“It’s a proper community; you’ll walk past and someone from up the road knows someone from down there, and people all go to the pub together.”

Across the road from the fledgling Jelley Bakes stands a long-established sandwich bar with a loyal group of customers. The Lunch Bunch, formerly Lunch and Judy, was taken over by Rachael Downey last August from her long-time friend and former colleague, Judy Shepherd.

Jo Ward (left) and Rachael Downey (right) from the Lunch Bunch
Jo Ward (left) and Rachael Downey (right) from The Lunch Bunch -Credit:Andrew Teebay Liverpool Echo

The shop is something of an institution for those who work in the area and offers everything from breakfast to sandwiches to jacket potatoes. The business also does outside catering.

Rachael told the ECHO: “Judy made contact with me and asked me if I was interested in buying the place. I loved being in Market Street way back when it was really thriving and there were pubs up and down the road.

“I came in, had a little look at what was going on and decided to buy. Since we opened, we’ve seen lots of new faces, lots of old faces, new things introduced to the menu. I’s done really well."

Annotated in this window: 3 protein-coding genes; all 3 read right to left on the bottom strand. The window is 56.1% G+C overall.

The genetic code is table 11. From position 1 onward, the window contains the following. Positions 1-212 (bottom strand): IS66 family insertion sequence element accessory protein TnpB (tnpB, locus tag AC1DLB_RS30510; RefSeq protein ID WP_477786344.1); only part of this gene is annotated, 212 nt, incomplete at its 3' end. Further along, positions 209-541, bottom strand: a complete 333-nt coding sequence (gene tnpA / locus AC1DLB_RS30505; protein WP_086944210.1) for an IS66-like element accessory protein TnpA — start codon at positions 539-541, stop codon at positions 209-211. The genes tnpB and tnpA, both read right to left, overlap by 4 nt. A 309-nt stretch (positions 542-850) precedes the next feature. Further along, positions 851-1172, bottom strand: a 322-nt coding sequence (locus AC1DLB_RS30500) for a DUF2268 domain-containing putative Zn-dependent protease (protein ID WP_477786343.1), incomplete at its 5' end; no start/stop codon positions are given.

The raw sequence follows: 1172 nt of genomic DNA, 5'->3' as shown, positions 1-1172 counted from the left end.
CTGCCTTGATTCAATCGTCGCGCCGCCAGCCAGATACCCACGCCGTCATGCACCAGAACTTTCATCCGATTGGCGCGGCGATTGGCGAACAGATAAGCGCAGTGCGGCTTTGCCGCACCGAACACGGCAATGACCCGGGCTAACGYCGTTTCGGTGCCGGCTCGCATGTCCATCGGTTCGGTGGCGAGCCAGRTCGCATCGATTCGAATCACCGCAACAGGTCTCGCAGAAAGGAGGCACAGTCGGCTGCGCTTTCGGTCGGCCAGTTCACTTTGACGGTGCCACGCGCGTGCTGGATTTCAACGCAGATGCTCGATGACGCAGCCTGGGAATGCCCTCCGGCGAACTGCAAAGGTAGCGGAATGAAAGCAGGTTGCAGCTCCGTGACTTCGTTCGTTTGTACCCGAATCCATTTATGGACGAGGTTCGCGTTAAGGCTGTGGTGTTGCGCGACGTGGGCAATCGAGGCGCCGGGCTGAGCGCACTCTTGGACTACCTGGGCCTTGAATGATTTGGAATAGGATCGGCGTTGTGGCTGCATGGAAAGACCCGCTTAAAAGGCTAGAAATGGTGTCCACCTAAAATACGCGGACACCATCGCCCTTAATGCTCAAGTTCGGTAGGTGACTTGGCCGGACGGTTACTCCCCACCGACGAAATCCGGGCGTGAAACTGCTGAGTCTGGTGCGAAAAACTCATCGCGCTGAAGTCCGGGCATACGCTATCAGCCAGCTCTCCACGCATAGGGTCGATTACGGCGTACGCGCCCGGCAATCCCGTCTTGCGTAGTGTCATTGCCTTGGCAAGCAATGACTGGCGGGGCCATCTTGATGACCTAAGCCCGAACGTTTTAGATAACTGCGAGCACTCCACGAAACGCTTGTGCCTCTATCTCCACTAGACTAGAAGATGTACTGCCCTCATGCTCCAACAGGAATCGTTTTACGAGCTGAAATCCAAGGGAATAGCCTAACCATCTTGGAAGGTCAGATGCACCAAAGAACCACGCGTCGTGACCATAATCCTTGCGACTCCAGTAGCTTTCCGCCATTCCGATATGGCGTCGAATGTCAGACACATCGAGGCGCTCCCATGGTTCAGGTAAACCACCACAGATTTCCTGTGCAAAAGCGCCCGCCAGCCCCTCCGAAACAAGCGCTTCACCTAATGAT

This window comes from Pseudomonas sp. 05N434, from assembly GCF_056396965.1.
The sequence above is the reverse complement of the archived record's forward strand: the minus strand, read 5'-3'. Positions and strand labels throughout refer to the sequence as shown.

She said: "I think the area is gradually on the up but it would be nice to have a cash injection. It could be back to what it was like years ago and it’s got potential for sure."

Businesses in the area work with one another, according to Rachael, who added: “We work with charity shop Make it Happen, cooking pies on a Friday for them to sell at a cheaper rate and help people who can’t afford to get a meal.

"We also have a bit of a negotiation process where we will give them lunch and they’ll give us vegetables for soup.

“The young girl in Jelley Bakes has put leaflets in here and then taken a load of ours. So we work together and the relationships that we have got work really well."

Across the road at Make it Happen, team leader John McCormack outlined some of the work which they do for the less fortunate in the community. He said: "We offer the usual clothes but also intercept food from the supermarkets to sell at a discounted price.

Market Street
Market Street -Credit:Andrew Teebay Liverpool Echo

"We’ll cook food and give people some for free if they’re a bit down on their luck. People will come in for clothes and they will pay what they feel: if they can only pay £2 for a jacket then so be it.